Lesson 2

Hello! In this lesson, we will explore the concept of **grouping** in pandas. Grouping rows of a DataFrame is a powerful tool that allows you to aggregate rows based on the values in one or more columns of your data. For example, say you have a DataFrame representing all orders in an online store, where each row is an order. You could group the DataFrame by `Customer_ID`

to glean data about particular shoppers. Similarly, if you have a school database where each row corresponds to a student, grouping by `Grade_Level`

can streamline data analysis for each grade. We'll exemplify this operation using a straightforward DataFrame.

Let's work with a DataFrame of individuals, each characterized by attributes such as `Name`

, `Age`

, and `City`

. Here is a simple example:

Python`1import pandas as pd 2df = pd.DataFrame({ 3 "Name": ["Alex", "Bob", "Chloe", "Charlie", "Alex", "Charlie"], 4 "Age": [12, 15, 28, 55, 21, 35], 5 "City": ["New York", "Los Angeles", "Chicago", "Los Angeles", "New York", "New York"] 6})`

The `groupby`

function in pandas is the basis of group operations. Imagine a pond filled with various types of fish. When different colored foods are dropped into the pond, every fish is drawn to a specific color. After some time, your pond will neatly sort into groups of each type of fish.

We take the same approach with our DataFrame. Using the pandas `groupby`

method, we will group our data by `City`

. Here's how it's done:

Python`1grouped = df.groupby("City")`

Now, the `grouped`

variable is a special pandas `DataFrameGroupBy`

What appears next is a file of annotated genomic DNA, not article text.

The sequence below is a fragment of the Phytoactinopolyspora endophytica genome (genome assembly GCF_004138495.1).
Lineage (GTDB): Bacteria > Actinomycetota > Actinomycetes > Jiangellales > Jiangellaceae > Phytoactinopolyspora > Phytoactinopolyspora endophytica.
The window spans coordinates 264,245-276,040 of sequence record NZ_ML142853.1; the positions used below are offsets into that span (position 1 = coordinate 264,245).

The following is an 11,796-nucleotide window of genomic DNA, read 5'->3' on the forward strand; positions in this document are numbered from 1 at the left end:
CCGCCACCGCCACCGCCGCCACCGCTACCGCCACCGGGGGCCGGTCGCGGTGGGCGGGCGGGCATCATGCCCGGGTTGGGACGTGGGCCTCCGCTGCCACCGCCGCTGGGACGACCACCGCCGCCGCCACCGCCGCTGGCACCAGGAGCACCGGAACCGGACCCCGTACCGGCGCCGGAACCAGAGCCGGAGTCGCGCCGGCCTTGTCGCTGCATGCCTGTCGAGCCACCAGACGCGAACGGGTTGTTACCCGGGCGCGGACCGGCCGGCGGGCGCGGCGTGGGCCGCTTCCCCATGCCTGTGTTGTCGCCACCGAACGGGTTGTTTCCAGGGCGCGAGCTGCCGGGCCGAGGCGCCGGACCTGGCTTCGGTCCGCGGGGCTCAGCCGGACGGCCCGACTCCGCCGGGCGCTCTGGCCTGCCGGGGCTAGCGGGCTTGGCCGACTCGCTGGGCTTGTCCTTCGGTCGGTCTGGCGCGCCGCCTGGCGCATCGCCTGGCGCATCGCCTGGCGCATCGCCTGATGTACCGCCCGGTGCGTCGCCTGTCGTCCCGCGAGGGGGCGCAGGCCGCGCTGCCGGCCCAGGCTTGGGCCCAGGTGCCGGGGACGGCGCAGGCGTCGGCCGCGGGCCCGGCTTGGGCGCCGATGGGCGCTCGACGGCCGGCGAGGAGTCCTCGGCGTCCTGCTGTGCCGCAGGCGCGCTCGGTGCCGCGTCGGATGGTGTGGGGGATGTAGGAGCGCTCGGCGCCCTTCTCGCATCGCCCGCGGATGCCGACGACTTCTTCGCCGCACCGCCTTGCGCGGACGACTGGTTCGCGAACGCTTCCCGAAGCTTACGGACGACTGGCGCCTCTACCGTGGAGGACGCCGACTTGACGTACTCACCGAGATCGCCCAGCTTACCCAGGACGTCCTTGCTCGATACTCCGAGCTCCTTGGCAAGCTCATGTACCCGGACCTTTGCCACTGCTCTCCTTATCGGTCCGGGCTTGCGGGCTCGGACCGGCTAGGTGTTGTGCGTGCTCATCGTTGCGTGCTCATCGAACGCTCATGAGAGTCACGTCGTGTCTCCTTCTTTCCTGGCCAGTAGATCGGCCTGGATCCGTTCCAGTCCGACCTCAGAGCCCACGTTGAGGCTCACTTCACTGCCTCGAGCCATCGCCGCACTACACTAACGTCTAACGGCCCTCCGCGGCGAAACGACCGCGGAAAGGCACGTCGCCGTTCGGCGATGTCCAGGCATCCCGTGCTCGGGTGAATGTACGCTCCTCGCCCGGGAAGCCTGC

object that has divided our DataFrame into groups by city.

The `DataFrameGroupBy`

object holds the groups created using `groupby`

. It's like a dictionary: each key is a unique city from our `City`

column, and the corresponding value for each key is a DataFrame comprising all rows with that city in the `City`

column.

For instance, to view data for "New York" only, pandas offers the `get_group`

function:

Python`1print(grouped.get_group("New York")) 2'''Output: 3 Name Age City 40 Alex 12 New York 54 Alex 21 New York 65 Charlie 35 New York 7'''`

And there you have it! The function returns a DataFrame containing only the individuals whose `City`

is "New York".

But we're still going! After dividing our DataFrame into groups, we can perform operations on these groups separately. A typical group operation uses aggregate functions, which take a group of values, calculate, and return a single result. Common examples include taking the sum, average (`mean`

), maximum value (`max`

), or minimum value (`min`

) of a group.

After grouping, we can calculate the average age of inhabitants for each city:

Python`1print(grouped['Age'].mean()) 2'''Output: 3City 4Chicago 28.000000 5Los Angeles 35.000000 6New York 22.666667 7'''`

Note how pandas skillfully calculates the `mean`

for each group separately!

Imagine we want to do something more complex than simply calculate the `mean`

value for each group. In this case, we might want to iterate through all the groups. It is done easily with a regular `for`

loop:

Python`1for name, group in grouped: 2 print("\nCity:", name) 3 print("Number of people:", len(group)) 4 print("Average age:", group["Age"].mean()) 5'''Output: 6City: Chicago 7Number of people: 1 8Average age: 28.0 9 10City: Los Angeles 11Number of people: 2 12Average age: 35.0 13 14City: New York 15Number of people: 3 16Average age: 22.666666666666668 17'''`

Bravo! Now, you are adept at grouping rows in a pandas DataFrame and applying operations to the groups. You've undoubtedly enhanced your ability to simplify data and extract critical insights!

Next, we've arranged hands-on exercises for you to exercise your newly developed grouping skills. Let's get started!